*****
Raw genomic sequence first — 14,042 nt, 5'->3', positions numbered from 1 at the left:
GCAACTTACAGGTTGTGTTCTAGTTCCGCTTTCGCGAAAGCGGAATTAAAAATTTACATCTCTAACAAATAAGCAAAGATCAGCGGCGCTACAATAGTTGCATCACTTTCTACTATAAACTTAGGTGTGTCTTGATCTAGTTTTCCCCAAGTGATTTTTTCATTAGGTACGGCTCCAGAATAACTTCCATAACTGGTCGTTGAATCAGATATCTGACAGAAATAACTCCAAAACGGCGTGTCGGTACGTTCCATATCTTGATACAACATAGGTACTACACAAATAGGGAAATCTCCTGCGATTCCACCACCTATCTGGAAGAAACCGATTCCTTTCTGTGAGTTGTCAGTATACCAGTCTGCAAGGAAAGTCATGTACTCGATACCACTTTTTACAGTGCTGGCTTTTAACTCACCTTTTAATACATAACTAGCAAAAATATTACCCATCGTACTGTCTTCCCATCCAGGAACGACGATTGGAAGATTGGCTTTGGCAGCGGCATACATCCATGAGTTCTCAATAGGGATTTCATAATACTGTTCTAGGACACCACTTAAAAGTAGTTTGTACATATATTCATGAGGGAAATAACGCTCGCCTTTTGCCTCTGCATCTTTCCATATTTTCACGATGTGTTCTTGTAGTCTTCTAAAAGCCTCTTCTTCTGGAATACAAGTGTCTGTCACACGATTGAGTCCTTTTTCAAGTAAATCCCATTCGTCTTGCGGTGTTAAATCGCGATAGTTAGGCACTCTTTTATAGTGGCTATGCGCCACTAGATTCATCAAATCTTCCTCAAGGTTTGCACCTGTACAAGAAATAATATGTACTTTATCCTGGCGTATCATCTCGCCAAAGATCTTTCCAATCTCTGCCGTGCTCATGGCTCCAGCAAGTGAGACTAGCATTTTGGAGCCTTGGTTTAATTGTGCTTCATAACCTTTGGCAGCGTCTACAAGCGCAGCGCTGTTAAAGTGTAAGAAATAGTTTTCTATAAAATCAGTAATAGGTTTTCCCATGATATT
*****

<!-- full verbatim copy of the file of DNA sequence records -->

Raw genomic sequence first — 14,042 nt, 5'->3', positions numbered from 1 at the left:
GCAACTTACAGGTTGTGTTCTAGTTCCGCTTTCGCGAAAGCGGAATTAAAAATTTACATCTCTAACAAATAAGCAAAGATCAGCGGCGCTACAATAGTTGCATCACTTTCTACTATAAACTTAGGTGTGTCTTGATCTAGTTTTCCCCAAGTGATTTTTTCATTAGGTACGGCTCCAGAATAACTTCCATAACTGGTCGTTGAATCAGATATCTGACAGAAATAACTCCAAAACGGCGTGTCGGTACGTTCCATATCTTGATACAACATAGGTACTACACAAATAGGGAAATCTCCTGCGATTCCACCACCTATCTGGAAGAAACCGATTCCTTTCTGTGAGTTGTCAGTATACCAGTCTGCAAGGAAAGTCATGTACTCGATACCACTTTTTACAGTGCTGGCTTTTAACTCACCTTTTAATACATAACTAGCAAAAATATTACCCATCGTACTGTCTTCCCATCCAGGAACGACGATTGGAAGATTGGCTTTGGCAGCGGCATACATCCATGAGTTCTCAATAGGGATTTCATAATACTGTTCTAGGACACCACTTAAAAGTAGTTTGTACATATATTCATGAGGGAAATAACGCTCGCCTTTTGCCTCTGCATCTTTCCATATTTTCACGATGTGTTCTTGTAGTCTTCTAAAAGCCTCTTCTTCTGGAATACAAGTGTCTGTCACACGATTGAGTCCTTTTTCAAGTAAATCCCATTCGTCTTGCGGTGTTAAATCGCGATAGTTAGGCACTCTTTTATAGTGGCTATGCGCCACTAGATTCATCAAATCTTCCTCAAGGTTTGCACCTGTACAAGAAATAATATGTACTTTATCCTGGCGTATCATCTCGCCAAAGATCTTTCCAATCTCTGCCGTGCTCATGGCTCCAGCAAGTGAGACTAGCATTTTGGAGCCTTGGTTTAATTGTGCTTCATAACCTTTGGCAGCGTCTACAAGCGCAGCGCTGTTAAAGTGTAAGAAATAGTTTTCTATAAAATCAGTAATAGGTTTTCCCATGATATT